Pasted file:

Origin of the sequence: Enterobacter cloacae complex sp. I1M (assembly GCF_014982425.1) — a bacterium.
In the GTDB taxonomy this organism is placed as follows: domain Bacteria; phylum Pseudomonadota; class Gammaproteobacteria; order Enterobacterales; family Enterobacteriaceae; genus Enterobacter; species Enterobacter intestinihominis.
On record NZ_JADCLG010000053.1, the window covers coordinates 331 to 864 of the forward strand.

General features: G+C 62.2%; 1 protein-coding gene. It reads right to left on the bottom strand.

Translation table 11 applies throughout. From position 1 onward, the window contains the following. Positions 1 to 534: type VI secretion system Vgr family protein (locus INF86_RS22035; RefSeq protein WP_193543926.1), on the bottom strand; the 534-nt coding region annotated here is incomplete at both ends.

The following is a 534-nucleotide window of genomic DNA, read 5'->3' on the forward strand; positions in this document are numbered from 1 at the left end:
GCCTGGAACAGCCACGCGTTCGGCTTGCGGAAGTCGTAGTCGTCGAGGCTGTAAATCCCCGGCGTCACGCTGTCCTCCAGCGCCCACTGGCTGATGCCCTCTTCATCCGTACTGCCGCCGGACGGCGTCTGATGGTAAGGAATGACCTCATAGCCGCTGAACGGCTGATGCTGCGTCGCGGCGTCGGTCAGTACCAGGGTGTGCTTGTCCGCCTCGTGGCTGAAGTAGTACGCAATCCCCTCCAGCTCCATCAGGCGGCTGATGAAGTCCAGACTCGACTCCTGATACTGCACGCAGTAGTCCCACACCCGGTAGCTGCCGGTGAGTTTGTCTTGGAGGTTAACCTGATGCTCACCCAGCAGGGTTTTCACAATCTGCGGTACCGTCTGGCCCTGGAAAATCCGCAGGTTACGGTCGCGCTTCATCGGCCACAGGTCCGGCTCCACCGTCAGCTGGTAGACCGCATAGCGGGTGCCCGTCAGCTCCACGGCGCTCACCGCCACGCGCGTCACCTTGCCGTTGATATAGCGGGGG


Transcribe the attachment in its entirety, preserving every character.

Origin of the sequence: Enterobacter cloacae complex sp. I1M (assembly GCF_014982425.1) — a bacterium.
In the GTDB taxonomy this organism is placed as follows: domain Bacteria; phylum Pseudomonadota; class Gammaproteobacteria; order Enterobacterales; family Enterobacteriaceae; genus Enterobacter; species Enterobacter intestinihominis.
On record NZ_JADCLG010000053.1, the window covers coordinates 331 to 864 of the forward strand.

General features: G+C 62.2%; 1 protein-coding gene. It reads right to left on the bottom strand.

Translation table 11 applies throughout. From position 1 onward, the window contains the following. Positions 1 to 534: type VI secretion system Vgr family protein (locus INF86_RS22035; RefSeq protein WP_193543926.1), on the bottom strand; the 534-nt coding region annotated here is incomplete at both ends.

The following is a 534-nucleotide window of genomic DNA, read 5'->3' on the forward strand; positions in this document are numbered from 1 at the left end:
GCCTGGAACAGCCACGCGTTCGGCTTGCGGAAGTCGTAGTCGTCGAGGCTGTAAATCCCCGGCGTCACGCTGTCCTCCAGCGCCCACTGGCTGATGCCCTCTTCATCCGTACTGCCGCCGGACGGCGTCTGATGGTAAGGAATGACCTCATAGCCGCTGAACGGCTGATGCTGCGTCGCGGCGTCGGTCAGTACCAGGGTGTGCTTGTCCGCCTCGTGGCTGAAGTAGTACGCAATCCCCTCCAGCTCCATCAGGCGGCTGATGAAGTCCAGACTCGACTCCTGATACTGCACGCAGTAGTCCCACACCCGGTAGCTGCCGGTGAGTTTGTCTTGGAGGTTAACCTGATGCTCACCCAGCAGGGTTTTCACAATCTGCGGTACCGTCTGGCCCTGGAAAATCCGCAGGTTACGGTCGCGCTTCATCGGCCACAGGTCCGGCTCCACCGTCAGCTGGTAGACCGCATAGCGGGTGCCCGTCAGCTCCACGGCGCTCACCGCCACGCGCGTCACCTTGCCGTTGATATAGCGGGGG